“Here’s Black Lightning giving a version of an oral history, saying ‘Yeah, I remember that moment too,’ But it may be a little bit different than an individual would contextualize it, different readers,” Ridley stated. “But also what’s interesting about the series for me is that we also revisit moments from other characters that have a shared moment and may remember it completely differently than Jefferson Pierce did or feel differently about it or feel differently about Jeff Pierce. About, you know, why are you always this way. So for me, more than anything, it was trying to treat these stories as an oral history and getting the reaction that you have.”
Reflecting on stories he heard from his parents, Ridley recounted how moments shared were “were real heartbreak.”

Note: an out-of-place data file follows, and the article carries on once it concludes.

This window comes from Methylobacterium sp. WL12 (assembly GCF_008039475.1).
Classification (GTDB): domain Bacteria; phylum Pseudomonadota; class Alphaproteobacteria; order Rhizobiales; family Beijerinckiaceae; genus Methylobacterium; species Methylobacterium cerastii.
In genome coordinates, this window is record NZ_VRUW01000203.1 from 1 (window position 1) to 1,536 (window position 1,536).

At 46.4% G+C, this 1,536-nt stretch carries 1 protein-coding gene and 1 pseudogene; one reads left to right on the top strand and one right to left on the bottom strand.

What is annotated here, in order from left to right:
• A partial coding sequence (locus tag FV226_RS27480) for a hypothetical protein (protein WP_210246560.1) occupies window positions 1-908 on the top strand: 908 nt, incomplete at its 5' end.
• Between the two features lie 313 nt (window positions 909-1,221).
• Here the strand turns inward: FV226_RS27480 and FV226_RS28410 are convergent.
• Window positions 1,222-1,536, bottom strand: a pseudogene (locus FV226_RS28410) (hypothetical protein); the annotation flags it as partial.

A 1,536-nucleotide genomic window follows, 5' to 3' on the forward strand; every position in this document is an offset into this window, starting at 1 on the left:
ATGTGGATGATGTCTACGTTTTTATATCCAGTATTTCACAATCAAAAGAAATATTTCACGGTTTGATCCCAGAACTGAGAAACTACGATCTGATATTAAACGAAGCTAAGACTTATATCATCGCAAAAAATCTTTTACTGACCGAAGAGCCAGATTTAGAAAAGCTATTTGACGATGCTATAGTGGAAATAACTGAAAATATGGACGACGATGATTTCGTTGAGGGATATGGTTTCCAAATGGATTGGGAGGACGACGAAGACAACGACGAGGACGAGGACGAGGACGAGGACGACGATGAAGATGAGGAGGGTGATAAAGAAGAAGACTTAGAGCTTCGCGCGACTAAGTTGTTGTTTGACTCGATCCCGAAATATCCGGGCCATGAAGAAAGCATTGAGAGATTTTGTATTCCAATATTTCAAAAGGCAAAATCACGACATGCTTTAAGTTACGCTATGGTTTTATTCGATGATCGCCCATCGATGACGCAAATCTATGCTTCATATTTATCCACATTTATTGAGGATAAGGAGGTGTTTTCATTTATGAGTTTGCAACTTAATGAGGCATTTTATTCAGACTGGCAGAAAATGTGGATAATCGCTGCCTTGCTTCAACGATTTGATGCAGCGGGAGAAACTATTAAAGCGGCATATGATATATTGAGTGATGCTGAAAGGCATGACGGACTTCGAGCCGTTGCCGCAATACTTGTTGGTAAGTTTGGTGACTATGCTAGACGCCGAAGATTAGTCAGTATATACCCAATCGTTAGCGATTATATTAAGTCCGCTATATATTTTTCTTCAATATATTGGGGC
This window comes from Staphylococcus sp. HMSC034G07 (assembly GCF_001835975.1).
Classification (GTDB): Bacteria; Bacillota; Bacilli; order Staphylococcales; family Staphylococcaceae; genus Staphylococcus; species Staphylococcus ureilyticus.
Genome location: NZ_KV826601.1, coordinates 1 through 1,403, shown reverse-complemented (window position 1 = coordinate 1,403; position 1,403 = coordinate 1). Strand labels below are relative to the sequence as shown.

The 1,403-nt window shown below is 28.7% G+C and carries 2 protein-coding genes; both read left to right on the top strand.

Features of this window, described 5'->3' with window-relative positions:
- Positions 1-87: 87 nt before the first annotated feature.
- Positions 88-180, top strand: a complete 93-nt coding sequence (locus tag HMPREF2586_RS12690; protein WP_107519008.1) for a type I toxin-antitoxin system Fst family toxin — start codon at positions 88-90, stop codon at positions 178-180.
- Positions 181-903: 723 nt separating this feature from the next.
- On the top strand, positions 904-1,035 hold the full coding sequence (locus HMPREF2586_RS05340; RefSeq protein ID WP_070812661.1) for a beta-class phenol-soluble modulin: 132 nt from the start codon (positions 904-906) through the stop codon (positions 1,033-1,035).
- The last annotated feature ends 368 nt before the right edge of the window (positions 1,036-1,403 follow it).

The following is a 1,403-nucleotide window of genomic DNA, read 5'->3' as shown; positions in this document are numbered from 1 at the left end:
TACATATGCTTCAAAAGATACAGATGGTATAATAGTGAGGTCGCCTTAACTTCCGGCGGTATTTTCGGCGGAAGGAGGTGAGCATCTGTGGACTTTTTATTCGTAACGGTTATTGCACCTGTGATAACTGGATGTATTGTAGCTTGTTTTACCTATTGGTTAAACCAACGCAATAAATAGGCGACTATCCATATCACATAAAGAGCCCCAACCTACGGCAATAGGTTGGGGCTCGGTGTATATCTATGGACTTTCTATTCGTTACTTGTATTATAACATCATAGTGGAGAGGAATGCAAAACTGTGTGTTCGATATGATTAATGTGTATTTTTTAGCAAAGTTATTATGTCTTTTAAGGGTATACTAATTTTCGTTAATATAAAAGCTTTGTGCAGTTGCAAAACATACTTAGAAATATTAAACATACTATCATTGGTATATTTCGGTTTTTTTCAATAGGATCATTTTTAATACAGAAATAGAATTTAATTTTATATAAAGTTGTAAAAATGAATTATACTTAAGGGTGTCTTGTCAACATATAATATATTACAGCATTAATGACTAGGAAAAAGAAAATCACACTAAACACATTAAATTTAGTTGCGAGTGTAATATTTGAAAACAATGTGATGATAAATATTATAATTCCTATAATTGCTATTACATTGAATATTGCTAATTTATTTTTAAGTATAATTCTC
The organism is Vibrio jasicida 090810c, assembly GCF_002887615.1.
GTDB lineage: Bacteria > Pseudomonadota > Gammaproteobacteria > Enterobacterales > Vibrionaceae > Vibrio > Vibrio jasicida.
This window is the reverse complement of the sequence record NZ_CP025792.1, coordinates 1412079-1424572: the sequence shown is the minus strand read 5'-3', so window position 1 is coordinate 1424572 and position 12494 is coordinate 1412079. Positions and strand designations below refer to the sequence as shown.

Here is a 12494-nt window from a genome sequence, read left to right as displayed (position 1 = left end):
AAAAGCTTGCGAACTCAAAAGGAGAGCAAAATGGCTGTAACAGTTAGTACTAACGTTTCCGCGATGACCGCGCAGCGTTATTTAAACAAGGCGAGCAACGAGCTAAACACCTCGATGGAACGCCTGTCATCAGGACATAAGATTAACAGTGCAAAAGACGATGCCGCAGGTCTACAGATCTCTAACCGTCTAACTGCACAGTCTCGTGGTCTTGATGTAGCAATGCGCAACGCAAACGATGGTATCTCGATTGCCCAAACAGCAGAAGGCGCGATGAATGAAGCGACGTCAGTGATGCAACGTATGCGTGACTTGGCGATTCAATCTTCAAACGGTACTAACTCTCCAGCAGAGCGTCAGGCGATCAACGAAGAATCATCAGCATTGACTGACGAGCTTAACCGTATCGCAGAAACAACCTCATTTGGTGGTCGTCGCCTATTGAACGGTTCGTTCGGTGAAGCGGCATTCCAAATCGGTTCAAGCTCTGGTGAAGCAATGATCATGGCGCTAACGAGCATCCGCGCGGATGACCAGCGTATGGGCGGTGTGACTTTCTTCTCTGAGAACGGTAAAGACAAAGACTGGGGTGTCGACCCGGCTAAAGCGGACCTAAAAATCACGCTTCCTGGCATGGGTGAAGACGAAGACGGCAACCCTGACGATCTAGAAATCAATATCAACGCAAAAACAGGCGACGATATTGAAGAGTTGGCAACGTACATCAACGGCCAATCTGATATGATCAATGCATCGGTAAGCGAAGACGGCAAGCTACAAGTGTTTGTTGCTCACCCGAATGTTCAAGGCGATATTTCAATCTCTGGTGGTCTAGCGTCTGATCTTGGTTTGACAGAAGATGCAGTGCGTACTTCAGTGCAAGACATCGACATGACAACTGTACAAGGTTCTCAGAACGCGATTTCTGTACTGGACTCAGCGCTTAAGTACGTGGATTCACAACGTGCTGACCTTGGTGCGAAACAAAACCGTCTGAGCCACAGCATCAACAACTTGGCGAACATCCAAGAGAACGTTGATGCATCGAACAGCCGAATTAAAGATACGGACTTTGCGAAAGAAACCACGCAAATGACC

“My dad was in the Air Force. They were all about service. And yet, there were moments where they were treated as just black people. But when we hear stories from people, when people share stories, if you have an ounce of empathy in you, you can hear that pain, that joy, that heartache, heartbreak. The inspiration that comes from an individual. Those stories, again, if you have the slightest ounce of empathy in you, the slightest capacity to see yourself in others, those stories mean much more,” Ridley added. “We definitely could’ve done the other history of the DC universe where it was just about big action moment and here’s Black Lightning just being a hero. Those are great stories because all of these folks are heroes in these stories. But I wanted to try to treat them as though you were listening to your uncle, your brother, your aunt, your sister, your cousin tell these stories in their own voices with their own perspectives and make them in some ways oral histories and so that it wasn’t just about these, a series of giant moments. But these were lives that were being shared. These were perspectives that were being shared.”